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How does one write a language? I really can't imagine how this would be done. Do you have to write some binary code? I think I'm far from capable of writing a real programming language -- I'm a hobby programmer -- but I just want to understand how it works.
I don't ask for 'a working demo' (because I presume that'd be a demo like ten pages long) but the general steps one has to take, what you have to write and what that what you have to write has to do, what language do you recommend (that I think I'm not capable of it doesn't mean I don't want to try).

So is my assumption that one would write some code in an arbitrary language that translates it into an already existent language and compile that to machine code?

PS I accidentally voted to reopen my own question, but I think it's reasonable it's closed, so how can I undo that?

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closed as not a real question by Dave Newton, Robert Harvey Oct 11 '12 at 17:33

It's difficult to tell what is being asked here. This question is ambiguous, vague, incomplete, overly broad, or rhetorical and cannot be reasonably answered in its current form. For help clarifying this question so that it can be reopened, visit the help center. If this question can be reworded to fit the rules in the help center, please edit the question.

As in, "how would I create C#?" Binary code only enters into play once you actually have a compiler that can build an executable out of something written in your language. Most languages these days are built using some OTHER language, until the tools reach a state where they can become self hosting, e.g. compile its own compiler. –  Marc B Oct 11 '12 at 17:29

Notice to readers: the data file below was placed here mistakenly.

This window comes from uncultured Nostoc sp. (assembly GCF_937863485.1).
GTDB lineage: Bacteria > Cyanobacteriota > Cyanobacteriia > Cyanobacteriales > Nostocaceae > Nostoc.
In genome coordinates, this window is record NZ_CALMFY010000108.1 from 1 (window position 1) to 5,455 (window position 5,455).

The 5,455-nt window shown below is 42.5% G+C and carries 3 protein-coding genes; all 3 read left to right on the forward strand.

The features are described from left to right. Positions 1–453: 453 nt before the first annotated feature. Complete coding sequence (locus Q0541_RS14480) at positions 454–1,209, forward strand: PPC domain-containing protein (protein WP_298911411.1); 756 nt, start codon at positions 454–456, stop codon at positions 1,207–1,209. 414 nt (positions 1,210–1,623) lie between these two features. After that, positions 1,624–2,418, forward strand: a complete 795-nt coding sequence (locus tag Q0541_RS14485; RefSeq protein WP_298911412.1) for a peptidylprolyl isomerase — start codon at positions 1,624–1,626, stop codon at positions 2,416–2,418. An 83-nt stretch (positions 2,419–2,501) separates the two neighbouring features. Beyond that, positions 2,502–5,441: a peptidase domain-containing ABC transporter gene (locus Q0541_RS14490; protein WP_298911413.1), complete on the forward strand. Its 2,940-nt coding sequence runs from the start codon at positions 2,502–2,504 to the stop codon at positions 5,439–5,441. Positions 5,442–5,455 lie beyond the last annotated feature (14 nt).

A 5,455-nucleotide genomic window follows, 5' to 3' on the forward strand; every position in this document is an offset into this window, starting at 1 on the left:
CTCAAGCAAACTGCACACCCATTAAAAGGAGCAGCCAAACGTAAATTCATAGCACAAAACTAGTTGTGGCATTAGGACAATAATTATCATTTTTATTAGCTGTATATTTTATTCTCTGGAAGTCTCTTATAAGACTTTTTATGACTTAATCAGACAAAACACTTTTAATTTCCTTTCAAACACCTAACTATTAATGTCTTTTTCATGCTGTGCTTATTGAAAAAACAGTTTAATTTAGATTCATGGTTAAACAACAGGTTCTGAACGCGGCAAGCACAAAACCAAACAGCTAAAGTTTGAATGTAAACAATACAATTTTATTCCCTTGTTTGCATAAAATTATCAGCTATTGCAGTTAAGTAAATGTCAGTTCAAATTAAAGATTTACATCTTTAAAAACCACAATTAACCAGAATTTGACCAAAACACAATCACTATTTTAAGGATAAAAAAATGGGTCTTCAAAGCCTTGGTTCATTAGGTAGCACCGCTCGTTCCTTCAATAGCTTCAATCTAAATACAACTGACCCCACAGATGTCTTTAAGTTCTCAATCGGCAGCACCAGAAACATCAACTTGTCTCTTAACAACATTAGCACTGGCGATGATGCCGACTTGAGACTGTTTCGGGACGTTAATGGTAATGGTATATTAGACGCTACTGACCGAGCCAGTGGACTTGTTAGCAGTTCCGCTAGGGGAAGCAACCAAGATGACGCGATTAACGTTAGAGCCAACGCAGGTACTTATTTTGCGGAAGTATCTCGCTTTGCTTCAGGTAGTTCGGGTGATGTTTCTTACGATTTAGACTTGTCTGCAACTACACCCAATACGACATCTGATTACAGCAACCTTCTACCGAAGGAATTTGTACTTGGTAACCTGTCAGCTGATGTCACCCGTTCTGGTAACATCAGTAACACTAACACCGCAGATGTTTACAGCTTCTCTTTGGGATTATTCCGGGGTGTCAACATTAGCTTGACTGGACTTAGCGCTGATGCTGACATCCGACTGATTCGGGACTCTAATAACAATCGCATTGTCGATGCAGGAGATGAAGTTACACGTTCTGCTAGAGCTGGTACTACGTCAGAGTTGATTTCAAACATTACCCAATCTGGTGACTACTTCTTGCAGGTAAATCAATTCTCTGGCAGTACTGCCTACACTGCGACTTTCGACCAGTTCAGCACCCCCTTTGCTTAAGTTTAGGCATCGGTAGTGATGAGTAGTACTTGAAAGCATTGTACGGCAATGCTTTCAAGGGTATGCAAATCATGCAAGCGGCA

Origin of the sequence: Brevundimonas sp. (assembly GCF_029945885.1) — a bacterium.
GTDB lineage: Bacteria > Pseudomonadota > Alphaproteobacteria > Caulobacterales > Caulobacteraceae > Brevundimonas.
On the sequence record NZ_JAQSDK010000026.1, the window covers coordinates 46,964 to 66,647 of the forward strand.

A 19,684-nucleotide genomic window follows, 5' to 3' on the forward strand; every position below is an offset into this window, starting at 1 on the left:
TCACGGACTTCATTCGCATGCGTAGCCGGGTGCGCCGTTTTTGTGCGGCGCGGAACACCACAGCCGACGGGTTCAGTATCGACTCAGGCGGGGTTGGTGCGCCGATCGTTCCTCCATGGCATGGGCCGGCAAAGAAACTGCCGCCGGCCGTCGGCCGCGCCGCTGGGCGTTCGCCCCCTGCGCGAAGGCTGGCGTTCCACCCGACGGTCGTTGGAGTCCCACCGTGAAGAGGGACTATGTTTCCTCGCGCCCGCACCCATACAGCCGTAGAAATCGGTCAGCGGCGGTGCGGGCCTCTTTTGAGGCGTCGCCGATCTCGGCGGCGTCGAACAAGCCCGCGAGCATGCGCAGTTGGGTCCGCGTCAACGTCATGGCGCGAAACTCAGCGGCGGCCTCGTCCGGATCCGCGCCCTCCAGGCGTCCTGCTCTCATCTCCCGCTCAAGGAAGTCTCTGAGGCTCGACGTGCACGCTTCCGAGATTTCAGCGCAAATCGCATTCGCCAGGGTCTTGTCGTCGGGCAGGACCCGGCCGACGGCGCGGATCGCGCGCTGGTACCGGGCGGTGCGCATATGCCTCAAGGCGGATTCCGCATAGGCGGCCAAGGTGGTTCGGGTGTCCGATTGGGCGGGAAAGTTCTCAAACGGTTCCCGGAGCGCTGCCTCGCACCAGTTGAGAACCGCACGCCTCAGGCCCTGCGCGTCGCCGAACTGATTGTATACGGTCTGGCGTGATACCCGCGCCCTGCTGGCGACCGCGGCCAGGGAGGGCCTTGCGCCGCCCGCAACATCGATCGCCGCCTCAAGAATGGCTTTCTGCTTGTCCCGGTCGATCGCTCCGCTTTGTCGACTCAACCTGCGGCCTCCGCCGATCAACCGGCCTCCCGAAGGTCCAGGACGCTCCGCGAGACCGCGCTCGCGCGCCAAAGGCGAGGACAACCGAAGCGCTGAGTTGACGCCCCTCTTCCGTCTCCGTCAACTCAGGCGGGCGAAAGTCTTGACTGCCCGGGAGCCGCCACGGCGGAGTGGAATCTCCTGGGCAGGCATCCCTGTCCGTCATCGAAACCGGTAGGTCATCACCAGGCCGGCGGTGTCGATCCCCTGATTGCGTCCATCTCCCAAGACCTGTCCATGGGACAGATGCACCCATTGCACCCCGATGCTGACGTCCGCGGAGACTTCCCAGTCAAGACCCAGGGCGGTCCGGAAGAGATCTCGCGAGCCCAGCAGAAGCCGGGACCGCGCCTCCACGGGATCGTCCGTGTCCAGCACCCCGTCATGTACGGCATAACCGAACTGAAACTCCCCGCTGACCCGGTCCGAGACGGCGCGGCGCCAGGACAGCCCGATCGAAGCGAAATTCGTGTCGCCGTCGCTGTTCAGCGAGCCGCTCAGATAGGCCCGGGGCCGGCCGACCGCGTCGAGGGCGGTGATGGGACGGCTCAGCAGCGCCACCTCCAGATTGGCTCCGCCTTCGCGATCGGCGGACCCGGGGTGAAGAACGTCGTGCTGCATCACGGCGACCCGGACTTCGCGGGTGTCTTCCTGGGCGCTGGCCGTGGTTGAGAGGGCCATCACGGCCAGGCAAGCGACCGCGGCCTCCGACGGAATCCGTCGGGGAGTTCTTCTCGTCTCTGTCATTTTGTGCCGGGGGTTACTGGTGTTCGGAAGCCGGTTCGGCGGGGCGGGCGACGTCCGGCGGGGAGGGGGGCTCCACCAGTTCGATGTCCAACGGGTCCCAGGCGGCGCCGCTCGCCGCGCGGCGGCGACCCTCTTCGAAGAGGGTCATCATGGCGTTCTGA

There are a ton of tutorials, books, papers, methodologies, etc. Start googling. Lexer, parser, code gen/interpretation are the main steps. –  Dave Newton Oct 11 '12 at 17:31
using some OTHER language, wouldn't that be an interpreted language? –  11684 Oct 11 '12 at 17:33
First off you need to broaden your mind. There's nothing magical about any of this. A compiler or interpreter is just a program. A program is just a string, or depending on what you represent, a tree or graph or some other data structure. An executable file is just a string. A program which transforms the first into the last is a compiler. –  delnan Oct 11 '12 at 17:33
@11684: no, e.g. PHP is written in C. –  Marc B Oct 11 '12 at 17:34

1 Answer 1

up vote 0 down vote accepted

Start by writing a specification and grammar that describe what your language does.

Then, write a parser and compiler that turns your language into a simpler language, such as C or MSIL or Javascript.

Finally, run an existing compiler for that language.

You may want to look into LLVM.

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A parser doesn't compile anything. –  delnan Oct 11 '12 at 17:34
So you mean that you'd create a lexer, that reads it in, then a parser that writes it out in, say, C, and then compile the C code? –  11684 Oct 11 '12 at 17:36
@delnan that's not true, depending on your definition of compile and "parser," it's certainly possible to write whole compilers in yacc or similar tools. –  Kristopher Micinski Oct 11 '12 at 17:46
@KristopherMicinski It is indeed perfectly possible to generate code on the fly in parser actions. But that is not just a parser, it's a parser and a code generator coupled together. –  delnan Oct 11 '12 at 18:34
@delnan that's why I said it depends on your definition of parser, for some people the definition of parser is precisely a yacc style parser, for purists it's not. Still, a parser is defined by translating your source language into an AST, if the AST is viewed as executable, then you can certainly say that determines some amount of intelligence. This is a continuum, not a concrete. –  Kristopher Micinski Oct 11 '12 at 18:50

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